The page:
Subsequently, the judge permitted a verdict form to list “soft” damages such as mental anguish separately for each of Braswell’s survivors. At closing argument, plaintiff’s counsel requested $10 million in general damages.
All of these rulings sharply increased the likelihood of a plaintiff verdict on liability, and increased the potential magnitude of the damages. Nevertheless, as the jury began deliberating, plaintiff’s counsel made a “high/low offer” to defense counsel of $1.9 million/$2 million.
After ACE rejected that proposal, plaintiff’s counsel renewed his offer to settle for the ACE policy limits of $2 million. ACE rejected this offer as well, and countered with a high/low of $650,000/$2 million, which plaintiff declined.
ACE’s representatives later testified that they continued to believe there was only a 30% probability of a plaintiff verdict — an obviously stale and outdated assessment in light of all the subsequent developments in the case (i.e., new information) and at trial (i.e., the judge’s evidentiary rulings in favor of plaintiff).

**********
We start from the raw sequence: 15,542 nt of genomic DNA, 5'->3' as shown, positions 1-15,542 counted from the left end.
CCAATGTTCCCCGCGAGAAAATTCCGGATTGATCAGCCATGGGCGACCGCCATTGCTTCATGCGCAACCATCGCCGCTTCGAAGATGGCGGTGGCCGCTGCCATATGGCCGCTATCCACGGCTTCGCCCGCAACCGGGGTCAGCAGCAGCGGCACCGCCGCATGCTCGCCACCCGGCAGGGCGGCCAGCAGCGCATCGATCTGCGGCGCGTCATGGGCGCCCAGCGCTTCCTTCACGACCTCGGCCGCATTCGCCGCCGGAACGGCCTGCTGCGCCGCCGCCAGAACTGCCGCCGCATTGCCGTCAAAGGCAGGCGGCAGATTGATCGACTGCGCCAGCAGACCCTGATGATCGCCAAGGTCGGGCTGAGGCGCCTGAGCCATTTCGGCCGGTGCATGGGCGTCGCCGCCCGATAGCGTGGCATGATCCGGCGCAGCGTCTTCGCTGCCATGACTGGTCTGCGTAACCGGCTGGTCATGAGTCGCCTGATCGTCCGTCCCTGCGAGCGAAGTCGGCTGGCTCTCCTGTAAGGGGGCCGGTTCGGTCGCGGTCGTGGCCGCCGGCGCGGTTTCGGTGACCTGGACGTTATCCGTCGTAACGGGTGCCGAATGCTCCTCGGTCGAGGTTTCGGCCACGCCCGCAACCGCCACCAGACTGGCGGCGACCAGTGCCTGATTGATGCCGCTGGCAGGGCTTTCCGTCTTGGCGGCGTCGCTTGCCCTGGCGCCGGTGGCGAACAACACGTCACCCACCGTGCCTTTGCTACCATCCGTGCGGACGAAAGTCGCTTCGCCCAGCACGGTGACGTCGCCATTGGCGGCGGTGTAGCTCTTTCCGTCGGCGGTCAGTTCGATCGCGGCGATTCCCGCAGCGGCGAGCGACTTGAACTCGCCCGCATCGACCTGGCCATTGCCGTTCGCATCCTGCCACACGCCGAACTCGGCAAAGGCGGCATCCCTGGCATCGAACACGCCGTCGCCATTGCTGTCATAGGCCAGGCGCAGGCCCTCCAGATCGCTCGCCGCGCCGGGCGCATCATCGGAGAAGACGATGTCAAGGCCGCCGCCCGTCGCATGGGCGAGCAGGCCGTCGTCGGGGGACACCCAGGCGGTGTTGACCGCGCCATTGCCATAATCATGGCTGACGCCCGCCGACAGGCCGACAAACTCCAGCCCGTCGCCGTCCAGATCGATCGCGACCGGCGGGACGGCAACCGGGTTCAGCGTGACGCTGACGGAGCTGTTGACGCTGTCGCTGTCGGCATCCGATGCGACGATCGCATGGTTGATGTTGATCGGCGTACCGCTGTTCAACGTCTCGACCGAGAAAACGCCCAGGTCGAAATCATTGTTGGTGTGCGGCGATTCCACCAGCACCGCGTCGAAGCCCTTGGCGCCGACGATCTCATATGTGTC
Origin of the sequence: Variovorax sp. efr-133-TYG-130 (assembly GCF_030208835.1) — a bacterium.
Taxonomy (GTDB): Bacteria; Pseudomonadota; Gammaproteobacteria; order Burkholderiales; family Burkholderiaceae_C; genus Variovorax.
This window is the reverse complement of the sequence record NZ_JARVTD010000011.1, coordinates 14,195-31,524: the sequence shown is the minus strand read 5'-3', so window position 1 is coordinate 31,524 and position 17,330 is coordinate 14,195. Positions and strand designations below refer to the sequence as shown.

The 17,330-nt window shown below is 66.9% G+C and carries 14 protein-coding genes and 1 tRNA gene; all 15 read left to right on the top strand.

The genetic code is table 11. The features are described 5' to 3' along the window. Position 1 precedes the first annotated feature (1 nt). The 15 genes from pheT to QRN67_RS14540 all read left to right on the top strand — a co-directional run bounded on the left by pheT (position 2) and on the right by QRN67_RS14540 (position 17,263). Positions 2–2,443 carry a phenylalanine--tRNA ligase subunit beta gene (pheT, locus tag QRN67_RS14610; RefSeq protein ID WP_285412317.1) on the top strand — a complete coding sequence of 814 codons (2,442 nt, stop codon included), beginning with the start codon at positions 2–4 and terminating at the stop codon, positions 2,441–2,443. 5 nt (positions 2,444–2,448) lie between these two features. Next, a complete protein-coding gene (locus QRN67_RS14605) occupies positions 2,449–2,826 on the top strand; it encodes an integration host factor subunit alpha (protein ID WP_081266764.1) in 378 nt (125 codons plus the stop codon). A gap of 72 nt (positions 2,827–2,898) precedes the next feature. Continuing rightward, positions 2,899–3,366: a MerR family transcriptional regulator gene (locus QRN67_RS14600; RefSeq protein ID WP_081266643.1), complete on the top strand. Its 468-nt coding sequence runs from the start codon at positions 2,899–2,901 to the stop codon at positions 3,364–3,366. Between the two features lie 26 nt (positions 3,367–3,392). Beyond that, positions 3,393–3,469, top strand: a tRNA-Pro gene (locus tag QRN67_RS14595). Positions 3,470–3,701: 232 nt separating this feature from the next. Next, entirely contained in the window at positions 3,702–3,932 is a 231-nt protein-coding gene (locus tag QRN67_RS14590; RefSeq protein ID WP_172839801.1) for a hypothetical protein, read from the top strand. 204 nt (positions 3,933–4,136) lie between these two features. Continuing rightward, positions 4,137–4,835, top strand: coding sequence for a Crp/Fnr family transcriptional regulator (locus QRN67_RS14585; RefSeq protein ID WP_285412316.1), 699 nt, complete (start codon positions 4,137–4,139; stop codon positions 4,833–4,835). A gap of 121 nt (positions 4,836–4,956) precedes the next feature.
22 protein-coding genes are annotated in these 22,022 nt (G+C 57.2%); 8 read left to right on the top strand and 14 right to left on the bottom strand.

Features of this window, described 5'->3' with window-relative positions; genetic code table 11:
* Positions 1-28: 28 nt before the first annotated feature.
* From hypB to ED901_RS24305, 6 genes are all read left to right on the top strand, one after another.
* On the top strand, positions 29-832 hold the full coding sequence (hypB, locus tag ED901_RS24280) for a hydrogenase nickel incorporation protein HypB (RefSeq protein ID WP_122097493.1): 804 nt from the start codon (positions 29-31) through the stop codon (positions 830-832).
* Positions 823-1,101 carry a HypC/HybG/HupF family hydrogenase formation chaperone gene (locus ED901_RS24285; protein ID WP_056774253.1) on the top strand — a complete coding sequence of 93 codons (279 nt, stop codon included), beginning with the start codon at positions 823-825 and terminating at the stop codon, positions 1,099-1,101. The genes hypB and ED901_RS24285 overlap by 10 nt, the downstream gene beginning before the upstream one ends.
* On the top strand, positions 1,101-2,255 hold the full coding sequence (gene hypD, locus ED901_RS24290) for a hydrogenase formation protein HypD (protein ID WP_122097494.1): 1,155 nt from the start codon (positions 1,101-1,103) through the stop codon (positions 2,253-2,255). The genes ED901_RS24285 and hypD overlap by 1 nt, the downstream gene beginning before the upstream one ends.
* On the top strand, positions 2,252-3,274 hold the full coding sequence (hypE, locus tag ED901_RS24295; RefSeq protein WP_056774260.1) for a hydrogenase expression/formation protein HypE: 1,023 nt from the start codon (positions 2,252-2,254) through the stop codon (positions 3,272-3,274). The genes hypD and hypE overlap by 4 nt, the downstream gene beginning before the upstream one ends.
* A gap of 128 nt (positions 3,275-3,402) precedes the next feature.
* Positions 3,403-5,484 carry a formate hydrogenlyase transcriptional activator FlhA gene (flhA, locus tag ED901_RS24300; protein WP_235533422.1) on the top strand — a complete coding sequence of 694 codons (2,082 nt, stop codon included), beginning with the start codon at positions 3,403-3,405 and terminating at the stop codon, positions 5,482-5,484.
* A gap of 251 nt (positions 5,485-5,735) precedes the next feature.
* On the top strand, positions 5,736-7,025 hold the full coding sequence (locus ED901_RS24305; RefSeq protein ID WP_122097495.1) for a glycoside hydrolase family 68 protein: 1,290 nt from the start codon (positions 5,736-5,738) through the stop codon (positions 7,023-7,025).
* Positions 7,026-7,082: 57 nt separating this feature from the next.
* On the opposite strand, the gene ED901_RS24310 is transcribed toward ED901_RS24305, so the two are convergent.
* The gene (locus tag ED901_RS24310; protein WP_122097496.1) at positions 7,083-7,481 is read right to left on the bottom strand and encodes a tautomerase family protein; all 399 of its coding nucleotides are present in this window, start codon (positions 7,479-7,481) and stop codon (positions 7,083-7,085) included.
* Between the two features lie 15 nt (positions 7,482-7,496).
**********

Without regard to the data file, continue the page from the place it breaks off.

The jury returned a verdict of $39,960,000.00, apportioning 68% responsibility to the defendants and 32% to Braswell. The court entered judgment for $27,712,598.90 against the defendants after adjusting for comparative fault.
AGLIC ultimately took control of the settlement negotiations post-verdict after ACE tendered $2 million. AGLIC settled for $9,750,000, of which AGLIC paid $7,750,000. AGLIC then sued ACE for damages arising from ACE’s breach of its Stowers duty to accept plaintiff’s earlier reasonable settlement offers within the policy limits.
After a bench trial, the Court ruled in favor AGLIC, and awarded it a $7.2 million judgment against ACE. Clearly the right result.
The takeaway from this fascinating case is plain. Decision tree analysis is an incredibly valuable tool that, when properly used, can help a party accurately gauge the reasonableness of settlement offers, and decide whether to accept or reject them. But when used incorrectly (such as by failing to update the probabilities when new information becomes available), it can lead a party to make unreasonable choices.
*Source: Marc B. Victor, Litigation Risk Analysis & ADR (PDF)